All over the world, women and girls in some of the poorest communities take on the brunt of domestic labour: Collecting firewood, fetching water and gathering food -- tasks that often entail long, arduous walks.
According to CARE Canada, an aid and development organization dedicated to fighting global poverty, these women and girls walk an average of six kilometers a day, or about 8,000 steps.
Abshiro Aden Mohamed — a 55-year-old widowed mother of four who fled war-torn Somalia in 1991 and settled into Kenya's Dadaab Refugee Camp ,where she and her children and grandchildren still live today, along with 10,000 other refugees — surpasses the statistics, walking an average of 20,000 steps a day.
Here’s what a typical day walking in Abshiro’s well-trodden shoes is like:
Abshiro wakes up at 5 a.m. to pray before waking her youngest child, a 13-year-old daughter -- along with her grandchildren -- for school, preparing breakfast for her entire family, which also includes two grown sons and their wives and her grown daughter. Abshiro alse feeds her goats, fetches water from the nearby tap stand, all before walking the goats to the farthest end of camp where herdsmen take them to graze in the bush.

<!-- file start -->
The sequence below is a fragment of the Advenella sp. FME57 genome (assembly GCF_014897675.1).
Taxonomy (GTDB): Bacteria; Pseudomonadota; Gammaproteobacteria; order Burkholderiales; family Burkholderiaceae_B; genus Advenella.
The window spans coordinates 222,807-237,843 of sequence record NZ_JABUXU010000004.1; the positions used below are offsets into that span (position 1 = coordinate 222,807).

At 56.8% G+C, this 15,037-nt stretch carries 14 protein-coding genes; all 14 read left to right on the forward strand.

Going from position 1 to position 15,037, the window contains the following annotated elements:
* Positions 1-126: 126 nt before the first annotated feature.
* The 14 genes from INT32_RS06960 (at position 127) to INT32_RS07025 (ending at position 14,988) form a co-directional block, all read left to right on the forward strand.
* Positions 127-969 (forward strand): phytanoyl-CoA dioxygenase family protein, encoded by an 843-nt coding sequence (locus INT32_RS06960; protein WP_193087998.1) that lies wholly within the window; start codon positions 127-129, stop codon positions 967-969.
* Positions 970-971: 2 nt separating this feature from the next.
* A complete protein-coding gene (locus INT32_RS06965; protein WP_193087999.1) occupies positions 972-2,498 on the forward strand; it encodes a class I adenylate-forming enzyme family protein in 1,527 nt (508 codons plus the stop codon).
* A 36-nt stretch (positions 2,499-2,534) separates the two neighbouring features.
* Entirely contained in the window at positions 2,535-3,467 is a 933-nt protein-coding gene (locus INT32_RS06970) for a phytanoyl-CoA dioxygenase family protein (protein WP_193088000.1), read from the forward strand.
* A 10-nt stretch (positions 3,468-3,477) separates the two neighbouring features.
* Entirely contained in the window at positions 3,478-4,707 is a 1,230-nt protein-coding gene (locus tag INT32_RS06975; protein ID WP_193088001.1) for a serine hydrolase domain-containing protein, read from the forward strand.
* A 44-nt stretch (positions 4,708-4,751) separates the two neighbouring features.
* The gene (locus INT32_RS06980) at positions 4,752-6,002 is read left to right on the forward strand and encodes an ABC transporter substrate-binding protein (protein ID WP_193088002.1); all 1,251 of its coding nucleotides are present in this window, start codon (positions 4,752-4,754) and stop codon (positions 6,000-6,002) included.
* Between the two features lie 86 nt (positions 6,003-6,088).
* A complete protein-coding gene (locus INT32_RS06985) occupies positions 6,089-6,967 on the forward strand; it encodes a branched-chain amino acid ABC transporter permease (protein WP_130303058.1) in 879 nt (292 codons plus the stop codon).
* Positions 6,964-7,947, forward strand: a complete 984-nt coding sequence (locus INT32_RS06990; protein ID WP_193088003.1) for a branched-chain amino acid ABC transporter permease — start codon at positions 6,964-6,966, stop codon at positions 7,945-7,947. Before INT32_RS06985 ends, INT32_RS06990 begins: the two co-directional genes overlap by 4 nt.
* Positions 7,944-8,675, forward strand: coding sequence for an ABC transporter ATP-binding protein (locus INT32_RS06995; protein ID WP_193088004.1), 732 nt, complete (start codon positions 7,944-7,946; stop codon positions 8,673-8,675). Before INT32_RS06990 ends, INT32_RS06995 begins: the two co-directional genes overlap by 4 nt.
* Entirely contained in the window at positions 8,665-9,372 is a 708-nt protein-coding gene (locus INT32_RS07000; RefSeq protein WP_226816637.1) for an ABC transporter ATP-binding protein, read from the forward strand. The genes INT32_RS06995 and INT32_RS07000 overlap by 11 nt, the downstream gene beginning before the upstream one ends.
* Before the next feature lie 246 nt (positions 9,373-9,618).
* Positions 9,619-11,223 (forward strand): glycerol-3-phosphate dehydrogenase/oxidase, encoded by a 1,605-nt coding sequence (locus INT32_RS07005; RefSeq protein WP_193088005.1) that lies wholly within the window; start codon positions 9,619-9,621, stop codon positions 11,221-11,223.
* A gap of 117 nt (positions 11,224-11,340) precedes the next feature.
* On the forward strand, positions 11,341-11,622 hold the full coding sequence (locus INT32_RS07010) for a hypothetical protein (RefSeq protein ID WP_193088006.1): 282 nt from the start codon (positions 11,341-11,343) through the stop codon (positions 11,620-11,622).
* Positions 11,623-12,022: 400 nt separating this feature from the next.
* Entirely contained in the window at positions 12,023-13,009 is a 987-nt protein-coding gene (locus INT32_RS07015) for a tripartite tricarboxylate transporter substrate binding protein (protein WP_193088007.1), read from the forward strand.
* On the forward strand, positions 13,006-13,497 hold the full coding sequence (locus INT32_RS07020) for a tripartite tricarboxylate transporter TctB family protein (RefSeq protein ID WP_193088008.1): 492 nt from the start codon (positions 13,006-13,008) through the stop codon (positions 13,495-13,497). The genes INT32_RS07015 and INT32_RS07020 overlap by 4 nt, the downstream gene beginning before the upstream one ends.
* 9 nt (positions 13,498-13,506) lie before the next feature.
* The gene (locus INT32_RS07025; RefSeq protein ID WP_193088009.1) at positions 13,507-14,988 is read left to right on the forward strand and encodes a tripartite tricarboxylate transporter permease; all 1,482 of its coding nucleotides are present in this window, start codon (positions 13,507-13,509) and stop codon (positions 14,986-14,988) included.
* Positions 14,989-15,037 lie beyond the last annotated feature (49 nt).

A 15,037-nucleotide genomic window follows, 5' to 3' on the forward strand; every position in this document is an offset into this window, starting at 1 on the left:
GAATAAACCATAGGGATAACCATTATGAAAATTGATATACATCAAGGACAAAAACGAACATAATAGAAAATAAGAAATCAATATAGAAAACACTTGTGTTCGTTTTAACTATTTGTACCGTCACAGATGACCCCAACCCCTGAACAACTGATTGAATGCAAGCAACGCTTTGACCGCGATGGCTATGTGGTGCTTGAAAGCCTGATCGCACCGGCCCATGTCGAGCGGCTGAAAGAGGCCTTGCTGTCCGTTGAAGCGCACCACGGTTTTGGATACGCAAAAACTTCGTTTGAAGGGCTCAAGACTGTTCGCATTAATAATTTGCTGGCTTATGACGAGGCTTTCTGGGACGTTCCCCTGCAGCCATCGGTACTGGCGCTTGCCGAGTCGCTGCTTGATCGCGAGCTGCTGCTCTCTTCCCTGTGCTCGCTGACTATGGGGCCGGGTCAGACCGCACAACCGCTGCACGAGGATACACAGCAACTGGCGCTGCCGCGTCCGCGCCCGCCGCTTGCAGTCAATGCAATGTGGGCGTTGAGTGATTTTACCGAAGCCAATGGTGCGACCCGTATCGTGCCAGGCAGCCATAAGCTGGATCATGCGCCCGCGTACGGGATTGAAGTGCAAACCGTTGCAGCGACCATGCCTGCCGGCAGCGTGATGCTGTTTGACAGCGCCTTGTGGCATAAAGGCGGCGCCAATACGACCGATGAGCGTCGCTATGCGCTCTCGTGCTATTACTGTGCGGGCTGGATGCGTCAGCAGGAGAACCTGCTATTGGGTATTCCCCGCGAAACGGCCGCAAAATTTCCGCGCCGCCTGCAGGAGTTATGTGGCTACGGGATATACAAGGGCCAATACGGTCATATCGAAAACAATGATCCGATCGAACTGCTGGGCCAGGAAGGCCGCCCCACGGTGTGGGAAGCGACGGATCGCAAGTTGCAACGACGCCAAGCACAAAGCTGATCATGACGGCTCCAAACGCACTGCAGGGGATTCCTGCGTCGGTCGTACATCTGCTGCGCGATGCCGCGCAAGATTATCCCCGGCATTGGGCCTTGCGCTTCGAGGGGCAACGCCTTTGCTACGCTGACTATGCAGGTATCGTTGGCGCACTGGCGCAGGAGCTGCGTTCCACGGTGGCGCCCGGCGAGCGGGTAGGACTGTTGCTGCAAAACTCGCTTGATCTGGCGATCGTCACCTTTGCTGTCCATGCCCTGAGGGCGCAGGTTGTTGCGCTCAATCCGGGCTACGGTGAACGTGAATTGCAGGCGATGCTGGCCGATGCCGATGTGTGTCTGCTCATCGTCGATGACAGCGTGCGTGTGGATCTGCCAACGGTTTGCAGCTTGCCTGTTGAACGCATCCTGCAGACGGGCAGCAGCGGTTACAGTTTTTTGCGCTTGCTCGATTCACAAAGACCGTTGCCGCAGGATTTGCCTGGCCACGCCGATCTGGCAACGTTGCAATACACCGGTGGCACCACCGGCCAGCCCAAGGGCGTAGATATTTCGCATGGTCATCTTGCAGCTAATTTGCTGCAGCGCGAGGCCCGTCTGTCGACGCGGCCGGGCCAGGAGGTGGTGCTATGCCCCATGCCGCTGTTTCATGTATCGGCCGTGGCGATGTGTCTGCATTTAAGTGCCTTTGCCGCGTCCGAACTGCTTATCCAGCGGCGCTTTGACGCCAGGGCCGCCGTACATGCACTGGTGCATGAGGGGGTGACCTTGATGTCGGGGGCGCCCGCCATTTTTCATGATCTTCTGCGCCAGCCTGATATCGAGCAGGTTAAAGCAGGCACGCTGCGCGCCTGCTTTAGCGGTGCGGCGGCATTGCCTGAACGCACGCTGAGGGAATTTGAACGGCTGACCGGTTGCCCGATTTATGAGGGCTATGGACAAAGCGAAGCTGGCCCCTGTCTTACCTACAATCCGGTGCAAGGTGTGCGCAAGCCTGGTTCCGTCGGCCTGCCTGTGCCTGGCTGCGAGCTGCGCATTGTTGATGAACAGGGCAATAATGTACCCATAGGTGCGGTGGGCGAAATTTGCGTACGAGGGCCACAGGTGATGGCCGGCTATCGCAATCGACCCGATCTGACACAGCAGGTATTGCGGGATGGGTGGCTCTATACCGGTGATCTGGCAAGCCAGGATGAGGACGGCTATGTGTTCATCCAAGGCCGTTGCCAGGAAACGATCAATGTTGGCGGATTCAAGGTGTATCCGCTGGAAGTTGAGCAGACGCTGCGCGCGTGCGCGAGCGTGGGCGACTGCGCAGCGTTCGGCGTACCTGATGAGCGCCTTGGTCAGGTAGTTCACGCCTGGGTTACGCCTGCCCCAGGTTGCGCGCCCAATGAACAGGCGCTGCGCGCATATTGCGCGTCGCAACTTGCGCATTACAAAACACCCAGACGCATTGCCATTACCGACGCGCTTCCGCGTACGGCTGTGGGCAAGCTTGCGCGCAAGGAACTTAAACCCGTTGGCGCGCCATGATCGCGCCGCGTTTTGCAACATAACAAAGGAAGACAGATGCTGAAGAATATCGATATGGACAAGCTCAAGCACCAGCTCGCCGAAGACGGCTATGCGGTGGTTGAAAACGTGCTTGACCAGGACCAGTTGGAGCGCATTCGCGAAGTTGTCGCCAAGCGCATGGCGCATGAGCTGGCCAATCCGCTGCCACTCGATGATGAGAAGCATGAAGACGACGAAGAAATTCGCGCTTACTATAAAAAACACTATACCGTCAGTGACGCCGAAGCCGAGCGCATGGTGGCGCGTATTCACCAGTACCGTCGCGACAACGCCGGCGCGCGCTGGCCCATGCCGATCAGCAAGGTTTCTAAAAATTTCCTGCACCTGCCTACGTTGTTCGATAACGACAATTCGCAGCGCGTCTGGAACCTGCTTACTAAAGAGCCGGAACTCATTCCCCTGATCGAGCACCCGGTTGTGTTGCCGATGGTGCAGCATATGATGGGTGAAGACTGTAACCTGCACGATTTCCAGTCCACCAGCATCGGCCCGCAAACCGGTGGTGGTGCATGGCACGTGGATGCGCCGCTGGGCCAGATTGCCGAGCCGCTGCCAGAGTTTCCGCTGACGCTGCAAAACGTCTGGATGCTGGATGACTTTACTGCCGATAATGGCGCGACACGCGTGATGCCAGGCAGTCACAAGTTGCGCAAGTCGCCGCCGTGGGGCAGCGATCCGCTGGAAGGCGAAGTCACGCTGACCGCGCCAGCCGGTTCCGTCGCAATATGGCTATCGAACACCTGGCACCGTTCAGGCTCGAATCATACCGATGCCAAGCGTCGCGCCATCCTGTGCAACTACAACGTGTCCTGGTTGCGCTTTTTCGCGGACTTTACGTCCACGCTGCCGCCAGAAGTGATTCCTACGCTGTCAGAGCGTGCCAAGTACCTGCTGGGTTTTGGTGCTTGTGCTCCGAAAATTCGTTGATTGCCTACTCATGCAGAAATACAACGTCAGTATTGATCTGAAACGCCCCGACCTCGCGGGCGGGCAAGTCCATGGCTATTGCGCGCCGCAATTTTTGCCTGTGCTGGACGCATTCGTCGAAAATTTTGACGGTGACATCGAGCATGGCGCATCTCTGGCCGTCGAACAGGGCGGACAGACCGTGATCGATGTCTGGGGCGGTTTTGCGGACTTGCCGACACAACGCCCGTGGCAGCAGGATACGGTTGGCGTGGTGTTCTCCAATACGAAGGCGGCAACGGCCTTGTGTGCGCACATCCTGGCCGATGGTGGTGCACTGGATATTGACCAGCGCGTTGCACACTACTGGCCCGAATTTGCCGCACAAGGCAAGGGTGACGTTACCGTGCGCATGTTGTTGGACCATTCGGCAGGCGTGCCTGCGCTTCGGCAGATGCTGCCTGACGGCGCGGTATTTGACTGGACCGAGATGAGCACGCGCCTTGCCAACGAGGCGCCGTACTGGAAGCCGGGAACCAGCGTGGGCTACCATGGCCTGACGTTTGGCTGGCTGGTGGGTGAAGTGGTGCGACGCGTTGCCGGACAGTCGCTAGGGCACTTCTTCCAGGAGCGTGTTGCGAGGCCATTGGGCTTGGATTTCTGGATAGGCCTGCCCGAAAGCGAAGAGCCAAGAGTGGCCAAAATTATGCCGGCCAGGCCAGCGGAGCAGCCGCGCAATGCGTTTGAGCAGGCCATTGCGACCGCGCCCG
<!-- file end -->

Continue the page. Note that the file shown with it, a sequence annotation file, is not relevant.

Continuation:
After returning home, Abshiro walks the 30-minute route to the camp’s market, where she runs a grocery stall with her 25-year-old daughter, arriving at about 9 a.m. to open her business. She then spends the next two hours dealing with wholesalers and stocking her stall, before heading out at 11 a.m. on a 30-minute walk to the other end of camp where she is supervising the construction of a boarding and lodging facility. Some days she must also walk to the food ration centre.
Abshiro walks back to her grocery stall in the heat, arriving at 1 p.m. to check on business, then walks home to prepare tea for the children, perform her afternoon prayers and fetch more water. By the time she returns with water, it is 6 p.m. and Abshiro prepares dinner for the family. While they eat, she walks to the outskirts of camp to pick up her goats. She and the goats return home, then she feeds them before performing her evening prayers and bathing.
At 9 p.m., Abshiro finally eats dinner, visits with neighbours for 20 minutes, does her laundry and goes to bed around 11:30 p.m. “Every day is a happy day given to us by God,” she says. “I am healthy and at peace of heart. I have all my children with me, and they are of good health.”